Tensions over 2012 Olympic cycle route crank up a gear

Box Hill in Surrey has seen a dramatic rise in cyclists on its roads – but not everyone is happy

Next summer the world's top cyclists will battle it out in the rolling splendour of the Surrey hills for an Olympic gold in one of sport's most gruelling challenges.

In the meantime those hoping to live out their fantasy of being Mark Cavendish or Bradley Wiggins for a day are converging in record numbers on Box Hill, which plays host to one of the key sections of the flagship road race event during London 2012.

But mounting tensions between cyclists and motorists at the National Trust-owned beauty spot near Dorking have prompted pleas for both groups to learn to share the famous hairpin bends of Zig Zag Road.

This summer, extra police patrols were put on over the weekend to help keep a lid on emotions. Cycling clubs have also been urged to use the hill, which will be scaled nine times by the peloton after setting out from London in the 140km race next July, with respect for others.

Surrey Police confirmed there had been a "handful of incidents" and that the number of cyclists using the road had dramatically increased since it was appointed as an Olympic venue. Local people have complained about riders riding two or three abreast and of aggressive behaviour directed towards overtaking motorists.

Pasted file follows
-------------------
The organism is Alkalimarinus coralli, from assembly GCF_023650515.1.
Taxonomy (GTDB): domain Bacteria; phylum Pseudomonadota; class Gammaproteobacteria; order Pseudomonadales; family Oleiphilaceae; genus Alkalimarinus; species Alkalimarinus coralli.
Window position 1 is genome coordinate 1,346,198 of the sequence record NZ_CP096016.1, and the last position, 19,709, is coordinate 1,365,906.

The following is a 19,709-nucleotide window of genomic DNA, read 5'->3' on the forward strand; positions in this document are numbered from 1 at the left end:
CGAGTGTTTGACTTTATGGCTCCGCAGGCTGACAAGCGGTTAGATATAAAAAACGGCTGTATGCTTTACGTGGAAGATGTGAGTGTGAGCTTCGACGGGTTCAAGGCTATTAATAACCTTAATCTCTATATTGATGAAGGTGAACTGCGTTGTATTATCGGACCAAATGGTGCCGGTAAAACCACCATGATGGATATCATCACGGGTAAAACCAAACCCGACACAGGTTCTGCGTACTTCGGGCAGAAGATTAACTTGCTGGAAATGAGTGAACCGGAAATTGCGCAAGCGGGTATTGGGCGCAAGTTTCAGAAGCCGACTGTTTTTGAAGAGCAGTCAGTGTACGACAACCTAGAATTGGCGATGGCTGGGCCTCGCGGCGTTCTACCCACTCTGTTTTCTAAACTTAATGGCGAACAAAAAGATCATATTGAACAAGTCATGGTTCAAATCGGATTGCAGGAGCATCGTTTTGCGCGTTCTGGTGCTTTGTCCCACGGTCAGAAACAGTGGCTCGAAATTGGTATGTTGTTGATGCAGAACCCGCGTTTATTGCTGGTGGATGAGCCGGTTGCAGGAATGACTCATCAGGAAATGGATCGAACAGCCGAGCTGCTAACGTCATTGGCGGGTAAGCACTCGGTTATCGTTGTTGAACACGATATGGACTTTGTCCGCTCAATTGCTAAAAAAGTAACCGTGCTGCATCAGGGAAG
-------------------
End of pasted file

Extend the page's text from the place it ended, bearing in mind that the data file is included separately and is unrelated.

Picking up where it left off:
Sgt Andy Rundle, of Surrey Police, insisted it was not a case of four wheels good, two wheels bad, but said concerns were being taken seriously. "This isn't an issue solely of cyclists but an issue of increased visitors to Box Hill full stop," he said.

"We are stopping motorists and cyclists and making sure that all road users are mindful that they are likely to encounter increased numbers of cyclists. It is a challenge the local police have to rise to and make sure that everyone is considerate of every other road user."

But cycling and triathlon clubs, who have already been reminded they face £1,000 fines for inconsiderate or careless riding as part of a county-wide crackdown on reckless two-wheelers, insist they also have rights. A number of teams were written to in the summer following complaints by motorists who had been stuck behind large groups of bicycles. According to the Highway Code, cycling two abreast is allowed when conditions are safe. However cyclists should always be in single file when going around a corner.

Adrian Webb, chairman of Redhill Cycling Club, said it was inexcusable for cyclists to be aggressive. But, he said: "Box Hill is not on a main arterial route. It is a leisurely zig zag road up to a small village and a National Trust outlook so it should not be impeding anybody's way. Cyclists are traffic as well."

Michelle Cleverley, of the National Trust, said there had been growing interest from organisers of sportive events. "It's a lovely place and we want everyone to enjoy it. So everyone will have to be a little bit more patient," she said.

There has already been controversy over the decision to use Box Hill for the hill section of the road race events. Cycling fans have complained there will be only limited access because of concerns over wildlife. Mark Cavendish, current world champion, has urged fans to raise a petition opposing the limits.

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